Updated: Apr 25
On April 23 2023, the chain store Bed Bath and Beyond finally announced its decision to file for bankruptcy and closing of all stores. This certainly marked the end of a chapter for many people’s landscape of American.
What did you feel about the bankruptcy of Bed bath and beyond?
Bed Bath and Beyond was formed in 1971 and was called Bed and Bath. It is a big box retailer of home essentials, including bed accessories and kitchen tools. It was founded by Warren Eisenberg and Leo Feinstein in 1971. For many decades, the store is a happy destiny of many shoppers. The secret sauce, as stated by the founders, is the following.
• Bed and bath textiles were a destination purchase, but housewares drove the regular traffic needed to make the business work.
The founders left the board in 2019, after actions by activist share holders. We will talk about that later. In 2023, the company finally closes due to reduction of profit, even after aggressively closing of many stores to save costs
Both founders worked at Arlans, an American discount store chain. Arlan’s reached its peak when Bedn bath was formed. Arlan's opened its 50th store in in 1965. At this point, the chain had $174 million in revenue, and stores in 18 states from Maine to Colorado. It also owned 18 locations of a toy store called Play World. The chain peaked in size at 119 stores in 1970, by which time the company began experiencing heavy operating losses. The losses would later be attributed, in part, to an expansion strategy that was too geographically diverse for the chain's size, leading to inefficient distribution
The company Bed Bath Beyond would continue to fight with its competitors, including Linens n things, and pacific linen. Lenin’s and things essentially closed physical operations in 2000 and become an ecommercse store only. This is perhaps spurred due to the closing of Pacific Linen in 1999.
Here is the history of stock prices, from the original IPO in 1992. In 2011 it has 1040 stores.
Signs of bad management surfaced in 2019. Activist shareholders did not like the acquisition of Buy Buy baby and Chef Central, both stores founded by the children of Bed Bath and Beyond. Buy buy baby was acquired for 67 million dollars of cash, including 19 million dollars of debt. Chef Central is an experience store and was acquired for 1 million dollars in 2017.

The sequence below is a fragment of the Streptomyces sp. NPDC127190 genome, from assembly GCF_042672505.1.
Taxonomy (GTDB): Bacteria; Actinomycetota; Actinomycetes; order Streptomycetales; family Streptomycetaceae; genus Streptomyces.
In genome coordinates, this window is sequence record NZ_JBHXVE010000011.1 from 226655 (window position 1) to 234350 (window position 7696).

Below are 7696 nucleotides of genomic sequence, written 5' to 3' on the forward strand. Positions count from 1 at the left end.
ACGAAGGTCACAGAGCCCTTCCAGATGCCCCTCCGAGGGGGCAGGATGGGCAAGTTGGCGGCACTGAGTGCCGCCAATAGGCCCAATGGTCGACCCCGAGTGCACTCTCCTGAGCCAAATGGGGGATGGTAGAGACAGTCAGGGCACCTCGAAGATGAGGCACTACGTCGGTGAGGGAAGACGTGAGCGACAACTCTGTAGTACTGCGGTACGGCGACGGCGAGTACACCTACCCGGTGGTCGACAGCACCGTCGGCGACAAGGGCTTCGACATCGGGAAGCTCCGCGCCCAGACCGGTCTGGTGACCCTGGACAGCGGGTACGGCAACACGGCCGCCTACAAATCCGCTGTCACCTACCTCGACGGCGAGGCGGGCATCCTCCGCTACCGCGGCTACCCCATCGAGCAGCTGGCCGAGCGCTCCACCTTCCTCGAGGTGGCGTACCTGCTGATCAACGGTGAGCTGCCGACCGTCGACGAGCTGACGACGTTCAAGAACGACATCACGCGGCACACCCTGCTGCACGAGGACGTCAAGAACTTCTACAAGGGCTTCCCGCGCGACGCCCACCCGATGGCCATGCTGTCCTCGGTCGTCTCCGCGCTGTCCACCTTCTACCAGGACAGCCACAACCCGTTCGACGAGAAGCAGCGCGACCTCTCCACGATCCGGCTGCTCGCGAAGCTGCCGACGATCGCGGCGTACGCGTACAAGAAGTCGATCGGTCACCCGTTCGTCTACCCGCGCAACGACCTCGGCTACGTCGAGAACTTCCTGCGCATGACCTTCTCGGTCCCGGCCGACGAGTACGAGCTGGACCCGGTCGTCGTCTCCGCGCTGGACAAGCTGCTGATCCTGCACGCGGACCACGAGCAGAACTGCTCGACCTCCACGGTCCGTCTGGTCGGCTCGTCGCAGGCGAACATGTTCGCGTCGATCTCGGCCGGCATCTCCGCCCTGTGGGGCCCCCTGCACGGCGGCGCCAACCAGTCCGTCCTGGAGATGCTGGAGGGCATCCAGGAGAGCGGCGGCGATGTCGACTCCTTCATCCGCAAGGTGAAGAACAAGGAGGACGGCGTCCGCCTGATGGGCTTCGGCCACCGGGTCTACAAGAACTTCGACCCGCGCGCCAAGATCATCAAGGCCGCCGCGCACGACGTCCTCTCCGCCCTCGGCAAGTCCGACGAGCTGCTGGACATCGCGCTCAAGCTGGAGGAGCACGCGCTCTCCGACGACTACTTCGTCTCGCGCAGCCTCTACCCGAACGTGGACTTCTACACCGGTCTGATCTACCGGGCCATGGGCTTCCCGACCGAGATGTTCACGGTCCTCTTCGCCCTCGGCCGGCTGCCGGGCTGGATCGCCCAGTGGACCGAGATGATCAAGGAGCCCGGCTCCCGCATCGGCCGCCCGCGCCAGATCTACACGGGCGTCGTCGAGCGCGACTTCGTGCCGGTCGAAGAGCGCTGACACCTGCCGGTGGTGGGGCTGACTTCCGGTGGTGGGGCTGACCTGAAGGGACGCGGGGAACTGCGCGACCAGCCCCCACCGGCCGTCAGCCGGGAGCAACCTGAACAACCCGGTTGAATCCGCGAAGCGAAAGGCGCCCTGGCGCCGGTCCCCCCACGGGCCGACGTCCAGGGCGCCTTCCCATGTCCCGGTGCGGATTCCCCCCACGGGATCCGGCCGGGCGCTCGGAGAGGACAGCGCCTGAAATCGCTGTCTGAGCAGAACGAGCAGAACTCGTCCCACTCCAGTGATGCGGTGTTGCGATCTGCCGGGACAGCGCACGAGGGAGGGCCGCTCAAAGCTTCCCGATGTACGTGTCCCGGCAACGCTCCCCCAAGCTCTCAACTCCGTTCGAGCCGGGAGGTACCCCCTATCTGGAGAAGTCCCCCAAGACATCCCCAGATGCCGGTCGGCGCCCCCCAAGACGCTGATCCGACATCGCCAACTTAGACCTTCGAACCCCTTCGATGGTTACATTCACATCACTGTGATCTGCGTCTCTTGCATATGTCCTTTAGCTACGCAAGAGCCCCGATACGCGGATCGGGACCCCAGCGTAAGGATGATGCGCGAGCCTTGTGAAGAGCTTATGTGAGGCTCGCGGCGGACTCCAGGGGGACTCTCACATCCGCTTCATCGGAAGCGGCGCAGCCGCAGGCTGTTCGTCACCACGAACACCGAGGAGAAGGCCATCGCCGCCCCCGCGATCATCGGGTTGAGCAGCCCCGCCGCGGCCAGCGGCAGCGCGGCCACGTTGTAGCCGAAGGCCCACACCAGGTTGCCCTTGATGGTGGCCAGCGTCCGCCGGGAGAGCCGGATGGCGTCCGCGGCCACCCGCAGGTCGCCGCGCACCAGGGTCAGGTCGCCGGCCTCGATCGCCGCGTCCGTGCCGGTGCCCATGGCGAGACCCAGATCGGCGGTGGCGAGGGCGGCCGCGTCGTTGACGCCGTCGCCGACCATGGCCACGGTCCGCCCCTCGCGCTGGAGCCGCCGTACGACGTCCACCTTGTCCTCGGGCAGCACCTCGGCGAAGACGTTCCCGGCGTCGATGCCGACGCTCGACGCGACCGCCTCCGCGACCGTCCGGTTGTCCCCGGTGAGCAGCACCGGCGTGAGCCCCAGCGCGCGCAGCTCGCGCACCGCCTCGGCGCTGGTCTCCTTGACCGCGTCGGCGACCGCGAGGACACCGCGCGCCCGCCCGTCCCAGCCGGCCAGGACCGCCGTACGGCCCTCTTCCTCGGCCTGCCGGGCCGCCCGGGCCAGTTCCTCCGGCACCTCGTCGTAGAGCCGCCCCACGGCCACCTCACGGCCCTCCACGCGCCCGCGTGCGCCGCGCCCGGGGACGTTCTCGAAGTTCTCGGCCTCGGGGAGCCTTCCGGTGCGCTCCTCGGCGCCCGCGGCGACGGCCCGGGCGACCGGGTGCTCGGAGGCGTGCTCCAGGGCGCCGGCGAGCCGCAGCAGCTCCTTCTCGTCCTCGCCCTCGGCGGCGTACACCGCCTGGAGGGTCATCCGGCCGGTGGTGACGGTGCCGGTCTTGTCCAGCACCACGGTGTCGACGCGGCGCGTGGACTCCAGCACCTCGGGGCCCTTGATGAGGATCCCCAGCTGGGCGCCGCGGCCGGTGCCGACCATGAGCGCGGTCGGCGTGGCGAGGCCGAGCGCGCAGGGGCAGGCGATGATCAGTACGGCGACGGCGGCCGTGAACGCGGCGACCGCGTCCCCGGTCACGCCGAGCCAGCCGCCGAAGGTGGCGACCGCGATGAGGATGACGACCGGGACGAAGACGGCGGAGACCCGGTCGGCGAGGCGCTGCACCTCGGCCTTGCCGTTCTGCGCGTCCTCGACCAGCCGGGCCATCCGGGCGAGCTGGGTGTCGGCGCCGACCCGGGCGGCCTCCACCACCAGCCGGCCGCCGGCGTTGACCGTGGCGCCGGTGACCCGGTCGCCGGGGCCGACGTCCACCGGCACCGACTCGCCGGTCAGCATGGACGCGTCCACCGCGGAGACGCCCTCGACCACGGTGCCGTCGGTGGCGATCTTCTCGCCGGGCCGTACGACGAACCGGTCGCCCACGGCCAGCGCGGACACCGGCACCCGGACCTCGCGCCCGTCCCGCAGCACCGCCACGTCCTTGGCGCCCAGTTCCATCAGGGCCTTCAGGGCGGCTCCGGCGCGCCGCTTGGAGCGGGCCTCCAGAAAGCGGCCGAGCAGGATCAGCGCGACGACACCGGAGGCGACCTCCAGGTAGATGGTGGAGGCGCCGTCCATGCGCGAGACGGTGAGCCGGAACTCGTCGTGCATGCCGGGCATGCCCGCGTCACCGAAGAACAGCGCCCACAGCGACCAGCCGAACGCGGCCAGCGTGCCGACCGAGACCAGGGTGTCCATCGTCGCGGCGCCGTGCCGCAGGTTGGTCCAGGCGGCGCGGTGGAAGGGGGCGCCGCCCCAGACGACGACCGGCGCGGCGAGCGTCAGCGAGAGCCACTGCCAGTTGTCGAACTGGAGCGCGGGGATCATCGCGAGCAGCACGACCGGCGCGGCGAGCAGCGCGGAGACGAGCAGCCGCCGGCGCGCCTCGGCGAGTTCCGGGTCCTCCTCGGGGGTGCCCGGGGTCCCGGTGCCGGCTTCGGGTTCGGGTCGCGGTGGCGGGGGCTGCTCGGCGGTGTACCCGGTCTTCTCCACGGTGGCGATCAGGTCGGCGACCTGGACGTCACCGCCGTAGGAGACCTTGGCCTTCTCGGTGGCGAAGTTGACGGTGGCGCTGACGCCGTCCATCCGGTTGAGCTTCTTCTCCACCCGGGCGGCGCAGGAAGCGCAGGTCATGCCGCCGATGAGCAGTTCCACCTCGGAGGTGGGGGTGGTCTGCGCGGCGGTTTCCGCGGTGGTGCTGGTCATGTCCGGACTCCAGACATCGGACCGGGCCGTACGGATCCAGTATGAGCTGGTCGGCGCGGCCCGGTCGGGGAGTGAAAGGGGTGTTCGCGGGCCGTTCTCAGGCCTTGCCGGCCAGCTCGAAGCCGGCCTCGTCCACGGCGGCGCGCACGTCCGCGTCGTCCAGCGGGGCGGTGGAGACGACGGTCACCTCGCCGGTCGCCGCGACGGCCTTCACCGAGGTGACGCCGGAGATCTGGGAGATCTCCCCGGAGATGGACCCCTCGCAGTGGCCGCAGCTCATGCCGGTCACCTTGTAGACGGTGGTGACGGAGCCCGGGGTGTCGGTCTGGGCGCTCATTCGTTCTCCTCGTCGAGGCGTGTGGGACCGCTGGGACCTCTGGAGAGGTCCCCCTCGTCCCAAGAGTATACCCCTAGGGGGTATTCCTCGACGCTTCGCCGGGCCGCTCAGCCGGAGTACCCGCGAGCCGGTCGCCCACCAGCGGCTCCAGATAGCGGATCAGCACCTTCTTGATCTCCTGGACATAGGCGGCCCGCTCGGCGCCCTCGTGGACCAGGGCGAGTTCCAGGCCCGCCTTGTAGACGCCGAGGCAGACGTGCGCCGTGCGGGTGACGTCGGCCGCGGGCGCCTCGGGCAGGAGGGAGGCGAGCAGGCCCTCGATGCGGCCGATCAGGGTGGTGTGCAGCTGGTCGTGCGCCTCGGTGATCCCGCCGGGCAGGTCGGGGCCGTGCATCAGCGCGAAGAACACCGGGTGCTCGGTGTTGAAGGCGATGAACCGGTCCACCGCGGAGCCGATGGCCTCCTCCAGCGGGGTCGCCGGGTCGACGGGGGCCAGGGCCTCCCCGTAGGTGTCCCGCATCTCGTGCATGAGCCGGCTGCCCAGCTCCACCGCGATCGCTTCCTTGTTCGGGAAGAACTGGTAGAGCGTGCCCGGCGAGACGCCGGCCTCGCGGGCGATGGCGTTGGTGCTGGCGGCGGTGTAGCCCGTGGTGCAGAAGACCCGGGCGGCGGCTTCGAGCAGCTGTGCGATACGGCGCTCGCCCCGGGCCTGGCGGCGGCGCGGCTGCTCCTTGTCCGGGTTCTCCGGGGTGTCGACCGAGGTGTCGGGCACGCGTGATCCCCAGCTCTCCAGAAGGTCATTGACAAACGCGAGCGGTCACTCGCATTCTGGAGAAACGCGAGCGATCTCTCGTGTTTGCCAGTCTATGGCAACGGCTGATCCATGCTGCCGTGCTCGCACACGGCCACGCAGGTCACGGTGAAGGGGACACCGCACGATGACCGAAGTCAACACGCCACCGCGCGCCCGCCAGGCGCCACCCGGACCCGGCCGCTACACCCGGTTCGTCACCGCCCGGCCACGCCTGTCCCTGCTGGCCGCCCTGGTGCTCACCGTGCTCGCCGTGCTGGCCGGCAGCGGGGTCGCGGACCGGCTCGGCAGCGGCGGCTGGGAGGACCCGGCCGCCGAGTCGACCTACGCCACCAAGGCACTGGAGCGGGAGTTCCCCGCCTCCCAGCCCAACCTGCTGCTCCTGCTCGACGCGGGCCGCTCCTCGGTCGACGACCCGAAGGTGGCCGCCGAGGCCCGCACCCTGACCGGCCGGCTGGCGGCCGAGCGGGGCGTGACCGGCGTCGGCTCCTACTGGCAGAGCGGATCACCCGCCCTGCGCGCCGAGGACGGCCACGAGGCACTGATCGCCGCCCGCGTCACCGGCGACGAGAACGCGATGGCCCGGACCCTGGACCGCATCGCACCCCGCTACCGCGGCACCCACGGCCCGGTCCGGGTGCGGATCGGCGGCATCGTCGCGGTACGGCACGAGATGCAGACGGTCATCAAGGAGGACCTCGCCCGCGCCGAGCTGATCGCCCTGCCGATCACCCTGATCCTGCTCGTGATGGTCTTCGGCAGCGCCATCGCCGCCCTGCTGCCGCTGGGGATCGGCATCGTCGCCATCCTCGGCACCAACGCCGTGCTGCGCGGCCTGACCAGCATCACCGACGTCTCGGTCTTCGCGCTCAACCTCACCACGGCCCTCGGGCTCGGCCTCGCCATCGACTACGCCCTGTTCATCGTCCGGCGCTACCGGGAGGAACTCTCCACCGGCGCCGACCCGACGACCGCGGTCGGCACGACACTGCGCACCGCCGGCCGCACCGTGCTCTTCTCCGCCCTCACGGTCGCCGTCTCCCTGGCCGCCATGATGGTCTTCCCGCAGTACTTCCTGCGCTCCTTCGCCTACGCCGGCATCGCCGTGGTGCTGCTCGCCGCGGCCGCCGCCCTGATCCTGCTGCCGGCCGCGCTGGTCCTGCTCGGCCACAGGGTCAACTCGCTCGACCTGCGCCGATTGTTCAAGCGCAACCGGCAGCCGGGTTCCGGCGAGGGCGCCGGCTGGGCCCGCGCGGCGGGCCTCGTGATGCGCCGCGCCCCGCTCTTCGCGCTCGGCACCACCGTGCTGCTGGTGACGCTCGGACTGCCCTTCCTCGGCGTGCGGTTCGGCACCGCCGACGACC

The big-box chain – once considered a so-called “category killer” in home and bath goods. For long time, the store chain did not have products with its own brand. This clearly was a source of declining profit when you carry brands for others. For example, candles were priced for 30 dollars for 2, a clear rip off by the brand seller. However, establishing own brand takes time and money. The chain has seen its fortunes falter after an attempt to sell more of its own-brand goods.
The company, which had for decades used coupon mailers and other promotional discounting tactics to attract consumers, announced in April 2019 that it would reduce its use of promotional coupons and tighten restrictions on their use. To combat declining profitability, Bed Bath & Beyond also announced it was creating private label brands and opening "lab stores" that focused on home decor, food and drink, and health and beauty products. Apparently these are too little, too late.
A side note about Buy Buy Baby it acquired. The store was formed 1996 and acquired in 2007. The founders were Richard and Jeffrey Feinstein, sons of Bed Bath and Beyond.
The chief competitor was Baby R’ Us, which closed in 2018 with Toys R’ Us bankruptcy.
Clearly the 3 year pandemic from 2020-2023 hurt the store tremendously and accelerated its decline. There are a lot of turmoil. For example, In January 2021, Bed Bath & Beyond announced that they would stop selling MyPillow, citing poor sales.
• On September 2, 2022, Bed Bath & Beyond chief financial officer committed suicide.
Finally it happened on April 23, 2023, after failure to pay off stock, declining sales, high debt, and years of struggling, Bed Bath & Beyond officially filed for Chapter 11 bankruptcy protection in the United States.
As a loyal shopper, I am sorry to see the store go. As a student of business, there are some lessons to be learned. No stores can clearly replace its loss of an experience. Oh well, what can entrepreneurs learn?.
• Corporate life cycle is unavoidable, despite the best efforts.
• Expansion often drives decline. Once you are hitched on the stock market, your expansion is no longer elective.
• Failure to turn around company before it hits the wall.
With this, I hope you like this short video. Thank you.